A University of Florida engineering researcher has crafted a nickel-sized imaging device that uses organic light-emitting diode technology similar to that found in cell phone or laptop screens for night vision. But unlike night vision goggles, which are heavy and expensive, the device is paper-thin, light and inexpensive, making it a possible add-on to cell phone cameras, even eyeglasses, once it is enlarged.
"Really, this is a very inexpensive device," said Franky So, a UF professor of materials science and engineering. "Incorporating it into a cell phone might not be a big deal."
So is the lead author of a paper about the infrared-to-vision device that appeared in a recent issue of the journal Advanced Materials. Do Young Kim, a postdoctoral associate in materials science and engineering, co-authored the paper and collaborated with So on the project.
Standard night vision goggles use a photocathode to convert invisible infrared light photons into electrons. The electrons are accelerated under high voltage and driven into a phosphorous screen, producing greenish images of objects not visible to the eye in darkness. The process requires thousands of volts and a cathode ray tube-like vacuum tube made of thick glass. That is why the goggles tend to be bulky and heavy.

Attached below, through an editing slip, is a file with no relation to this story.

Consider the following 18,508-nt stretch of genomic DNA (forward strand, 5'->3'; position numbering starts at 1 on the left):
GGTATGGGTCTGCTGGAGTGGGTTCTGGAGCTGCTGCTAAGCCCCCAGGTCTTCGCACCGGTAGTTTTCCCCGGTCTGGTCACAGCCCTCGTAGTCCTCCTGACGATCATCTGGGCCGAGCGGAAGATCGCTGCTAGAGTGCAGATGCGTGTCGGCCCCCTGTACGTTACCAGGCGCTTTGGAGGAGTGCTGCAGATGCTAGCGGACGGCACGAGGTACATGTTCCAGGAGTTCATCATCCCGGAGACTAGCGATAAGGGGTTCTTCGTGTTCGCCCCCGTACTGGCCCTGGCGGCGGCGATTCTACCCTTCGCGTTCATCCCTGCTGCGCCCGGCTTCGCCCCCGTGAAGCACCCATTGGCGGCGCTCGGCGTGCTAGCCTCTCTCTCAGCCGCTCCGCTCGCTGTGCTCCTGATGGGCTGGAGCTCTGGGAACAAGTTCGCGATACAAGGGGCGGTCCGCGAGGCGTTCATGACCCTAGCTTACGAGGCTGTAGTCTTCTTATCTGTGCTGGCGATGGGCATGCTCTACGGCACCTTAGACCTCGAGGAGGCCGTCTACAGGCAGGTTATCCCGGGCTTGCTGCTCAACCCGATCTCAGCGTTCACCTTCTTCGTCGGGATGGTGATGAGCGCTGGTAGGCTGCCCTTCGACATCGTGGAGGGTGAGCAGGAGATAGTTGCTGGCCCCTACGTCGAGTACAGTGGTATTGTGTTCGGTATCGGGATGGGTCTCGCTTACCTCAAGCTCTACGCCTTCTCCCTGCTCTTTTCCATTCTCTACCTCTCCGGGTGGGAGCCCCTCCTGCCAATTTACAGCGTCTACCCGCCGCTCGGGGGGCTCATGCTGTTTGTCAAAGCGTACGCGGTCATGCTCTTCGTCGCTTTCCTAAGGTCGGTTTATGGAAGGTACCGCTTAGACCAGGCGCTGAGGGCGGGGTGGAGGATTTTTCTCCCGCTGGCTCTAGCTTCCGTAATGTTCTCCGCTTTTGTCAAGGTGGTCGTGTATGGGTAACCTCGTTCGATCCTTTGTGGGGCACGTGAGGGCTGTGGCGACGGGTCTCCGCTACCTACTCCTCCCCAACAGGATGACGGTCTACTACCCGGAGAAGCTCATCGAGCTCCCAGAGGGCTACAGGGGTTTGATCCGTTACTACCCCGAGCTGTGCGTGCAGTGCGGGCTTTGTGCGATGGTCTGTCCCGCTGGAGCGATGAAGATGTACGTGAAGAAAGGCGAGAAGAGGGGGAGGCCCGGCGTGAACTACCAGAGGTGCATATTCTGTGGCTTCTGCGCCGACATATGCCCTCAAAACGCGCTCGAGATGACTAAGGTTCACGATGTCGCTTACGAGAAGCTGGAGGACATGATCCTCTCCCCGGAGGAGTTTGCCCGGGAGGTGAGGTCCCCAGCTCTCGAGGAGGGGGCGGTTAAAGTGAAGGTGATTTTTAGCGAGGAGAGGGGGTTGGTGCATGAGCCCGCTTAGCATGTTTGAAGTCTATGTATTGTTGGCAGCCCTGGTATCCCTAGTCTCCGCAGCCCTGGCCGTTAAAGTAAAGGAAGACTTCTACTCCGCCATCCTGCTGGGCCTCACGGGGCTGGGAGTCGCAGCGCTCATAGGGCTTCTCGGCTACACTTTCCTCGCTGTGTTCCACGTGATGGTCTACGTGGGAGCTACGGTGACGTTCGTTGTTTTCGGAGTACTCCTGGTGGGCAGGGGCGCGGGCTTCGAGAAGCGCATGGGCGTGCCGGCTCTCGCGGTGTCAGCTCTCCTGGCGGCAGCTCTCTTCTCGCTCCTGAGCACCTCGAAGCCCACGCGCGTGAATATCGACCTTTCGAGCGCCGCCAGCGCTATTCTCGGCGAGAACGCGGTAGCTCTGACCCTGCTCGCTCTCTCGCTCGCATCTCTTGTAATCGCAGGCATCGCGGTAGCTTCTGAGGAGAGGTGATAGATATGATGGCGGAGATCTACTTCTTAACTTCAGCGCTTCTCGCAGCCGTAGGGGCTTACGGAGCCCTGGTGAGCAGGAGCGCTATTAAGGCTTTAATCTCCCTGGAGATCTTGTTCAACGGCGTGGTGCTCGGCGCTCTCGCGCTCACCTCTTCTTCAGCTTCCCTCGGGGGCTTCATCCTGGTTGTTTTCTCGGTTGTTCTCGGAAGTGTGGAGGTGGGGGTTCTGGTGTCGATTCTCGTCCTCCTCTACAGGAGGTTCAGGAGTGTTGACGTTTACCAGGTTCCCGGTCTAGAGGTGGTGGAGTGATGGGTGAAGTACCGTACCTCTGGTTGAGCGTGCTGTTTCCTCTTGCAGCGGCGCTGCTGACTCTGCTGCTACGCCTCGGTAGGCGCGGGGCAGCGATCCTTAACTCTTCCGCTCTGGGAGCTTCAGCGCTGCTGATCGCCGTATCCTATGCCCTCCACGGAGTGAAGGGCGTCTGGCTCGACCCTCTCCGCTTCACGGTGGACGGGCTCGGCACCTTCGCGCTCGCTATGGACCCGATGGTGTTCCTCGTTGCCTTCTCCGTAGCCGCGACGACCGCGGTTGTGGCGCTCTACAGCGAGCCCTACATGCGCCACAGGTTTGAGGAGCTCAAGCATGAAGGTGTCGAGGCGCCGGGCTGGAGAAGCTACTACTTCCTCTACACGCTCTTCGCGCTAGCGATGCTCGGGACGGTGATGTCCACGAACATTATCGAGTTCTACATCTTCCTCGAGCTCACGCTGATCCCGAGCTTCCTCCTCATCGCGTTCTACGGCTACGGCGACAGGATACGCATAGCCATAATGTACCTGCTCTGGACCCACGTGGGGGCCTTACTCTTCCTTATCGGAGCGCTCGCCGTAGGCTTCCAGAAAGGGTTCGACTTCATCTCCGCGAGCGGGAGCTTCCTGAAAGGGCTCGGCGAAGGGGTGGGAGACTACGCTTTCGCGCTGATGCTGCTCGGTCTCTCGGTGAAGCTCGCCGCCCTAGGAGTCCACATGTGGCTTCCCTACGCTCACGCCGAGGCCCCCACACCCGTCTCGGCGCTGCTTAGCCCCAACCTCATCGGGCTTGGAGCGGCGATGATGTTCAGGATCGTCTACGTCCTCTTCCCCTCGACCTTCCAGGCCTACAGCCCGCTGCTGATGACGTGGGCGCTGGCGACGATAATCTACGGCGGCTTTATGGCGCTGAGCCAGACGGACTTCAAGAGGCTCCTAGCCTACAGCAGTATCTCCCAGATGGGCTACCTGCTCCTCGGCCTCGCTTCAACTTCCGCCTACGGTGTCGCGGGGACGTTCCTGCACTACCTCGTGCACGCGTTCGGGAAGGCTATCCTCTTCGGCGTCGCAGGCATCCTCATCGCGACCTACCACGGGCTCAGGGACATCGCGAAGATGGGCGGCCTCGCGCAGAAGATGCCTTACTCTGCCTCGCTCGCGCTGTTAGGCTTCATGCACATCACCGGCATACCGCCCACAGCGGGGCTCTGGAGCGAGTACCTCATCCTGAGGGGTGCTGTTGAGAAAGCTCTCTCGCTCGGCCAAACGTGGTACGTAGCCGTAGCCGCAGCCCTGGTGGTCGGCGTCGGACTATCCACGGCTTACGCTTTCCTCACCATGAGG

So's imaging device replaces the vacuum tube with several layers of organic semiconductor thin film materials. The structure is simple: It consists of a photodetector connected in series with an LED. When operating, infrared light photons are converted into electrons in the photodetector, and these photo-generated electrons are injected into the LED, generating visible light. The device – versions range from millimeter- to nickel-size -- currently uses glass, but it could be made with plastics, which would make it lightweight.
Conventional night vision goggles or scopes weigh 1 to 2 pounds, with price tags ranging from hundreds to thousands of dollars. Sized for cell phones, So said, his imaging devices weigh just a couple of ounces and would be inexpensive to manufacture because factories could use the same equipment used today to make laptop screens or flat-screen televisions.
So said other applications could include night vision technology for car windshields, or even for standard glasses to use at night.